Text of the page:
We suddenly find out that director Mack Sennett (dependable comic tough guy type Michael McCormick) happened to be in the audience one night and has offered him a higher salary than he’s ever imagined to go to Hollywood and make movies. But when he arrives in California, Sennett finds him completely unfunny on his first day filming. Under the threat of being fired, Chaplin remembers his mother’s advice and develops his Little Tramp character by thinking about the Londoners he once observed. And while the sequence climaxes with the creation of the Chaplin we all came to see, the authors have yet to establish any sense of the man who created him, nor whatever talent he had that the film director originally saw. There’s no thrill in seeing what he became if we have no idea from where he started.
Once we’re told that Chaplin has fast become a popular star (instead of seeing the public’s reaction and learning what it was about the Little Tramp that immediately appealed to audiences), Sennett is out of the picture and Sydney starts negotiating new deals as Charlie’s manager. Though the relationship between the two brothers is the one with the most dramatic potential – particularly because of issue of their mother’s long-term dementia – the authors instead race through decades of material (four teenage wives, the affect of talkies on his career, his on-screen mockery of Hitler, accusations that send him to exile in Switzerland and, finally, an honorary Oscar in 1972) with a parade of one-note characters. The first act ends with a ballet of a dozen Chaplins mimicking the star as part of a look-alike contest; well-executed, but meaningless to the drama.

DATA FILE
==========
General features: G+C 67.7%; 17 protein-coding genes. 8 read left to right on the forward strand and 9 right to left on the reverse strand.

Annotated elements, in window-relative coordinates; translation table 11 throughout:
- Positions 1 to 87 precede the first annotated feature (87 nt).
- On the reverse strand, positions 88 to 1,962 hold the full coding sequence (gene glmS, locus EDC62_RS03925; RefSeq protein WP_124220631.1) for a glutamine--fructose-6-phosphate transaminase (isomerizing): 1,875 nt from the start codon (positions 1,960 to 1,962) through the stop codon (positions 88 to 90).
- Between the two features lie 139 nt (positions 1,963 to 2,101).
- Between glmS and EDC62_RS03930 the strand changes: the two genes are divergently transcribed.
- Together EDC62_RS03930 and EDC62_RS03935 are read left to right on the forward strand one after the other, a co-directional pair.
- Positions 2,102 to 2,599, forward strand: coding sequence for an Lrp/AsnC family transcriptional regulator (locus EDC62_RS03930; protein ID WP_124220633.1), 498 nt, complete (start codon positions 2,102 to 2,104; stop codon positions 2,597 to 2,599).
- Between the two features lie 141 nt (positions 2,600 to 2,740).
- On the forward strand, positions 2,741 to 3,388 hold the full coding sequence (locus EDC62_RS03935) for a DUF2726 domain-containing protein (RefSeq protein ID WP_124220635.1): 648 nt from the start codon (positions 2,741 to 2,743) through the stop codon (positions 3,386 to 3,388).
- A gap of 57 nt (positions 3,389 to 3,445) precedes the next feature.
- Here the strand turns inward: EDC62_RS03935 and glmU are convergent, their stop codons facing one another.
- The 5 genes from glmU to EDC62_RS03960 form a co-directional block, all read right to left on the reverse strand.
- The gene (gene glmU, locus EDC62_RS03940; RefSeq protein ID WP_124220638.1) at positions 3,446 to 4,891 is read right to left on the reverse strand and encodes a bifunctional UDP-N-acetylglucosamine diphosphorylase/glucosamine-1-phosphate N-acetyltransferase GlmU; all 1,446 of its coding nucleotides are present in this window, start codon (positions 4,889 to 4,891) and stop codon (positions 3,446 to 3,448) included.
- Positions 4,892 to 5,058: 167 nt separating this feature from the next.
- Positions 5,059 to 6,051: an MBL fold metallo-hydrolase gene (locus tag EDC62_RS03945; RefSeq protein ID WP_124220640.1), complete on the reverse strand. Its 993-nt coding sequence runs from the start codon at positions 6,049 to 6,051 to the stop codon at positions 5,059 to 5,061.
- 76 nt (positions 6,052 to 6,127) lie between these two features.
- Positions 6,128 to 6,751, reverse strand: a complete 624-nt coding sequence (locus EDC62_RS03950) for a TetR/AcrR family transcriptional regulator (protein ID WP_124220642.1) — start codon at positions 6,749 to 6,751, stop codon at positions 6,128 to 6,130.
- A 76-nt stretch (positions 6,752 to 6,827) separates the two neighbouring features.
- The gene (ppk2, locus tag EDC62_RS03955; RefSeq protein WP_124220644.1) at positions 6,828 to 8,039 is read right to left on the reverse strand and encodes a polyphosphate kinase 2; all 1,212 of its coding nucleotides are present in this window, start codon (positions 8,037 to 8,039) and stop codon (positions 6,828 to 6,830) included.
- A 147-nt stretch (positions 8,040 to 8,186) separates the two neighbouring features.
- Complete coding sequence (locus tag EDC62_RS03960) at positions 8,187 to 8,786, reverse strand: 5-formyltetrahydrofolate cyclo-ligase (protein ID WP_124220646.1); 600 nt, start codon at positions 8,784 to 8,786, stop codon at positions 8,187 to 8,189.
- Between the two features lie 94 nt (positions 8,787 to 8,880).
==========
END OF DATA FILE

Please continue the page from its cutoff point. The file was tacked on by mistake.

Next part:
In the second act brassy-voiced Jenn Colella injects some much-needed musical comedy adrenaline into the proceedings as gossip columnist Hedda Hopper, who, according to the text, tried to ruin Chaplin’s career because he wouldn’t give her an interview.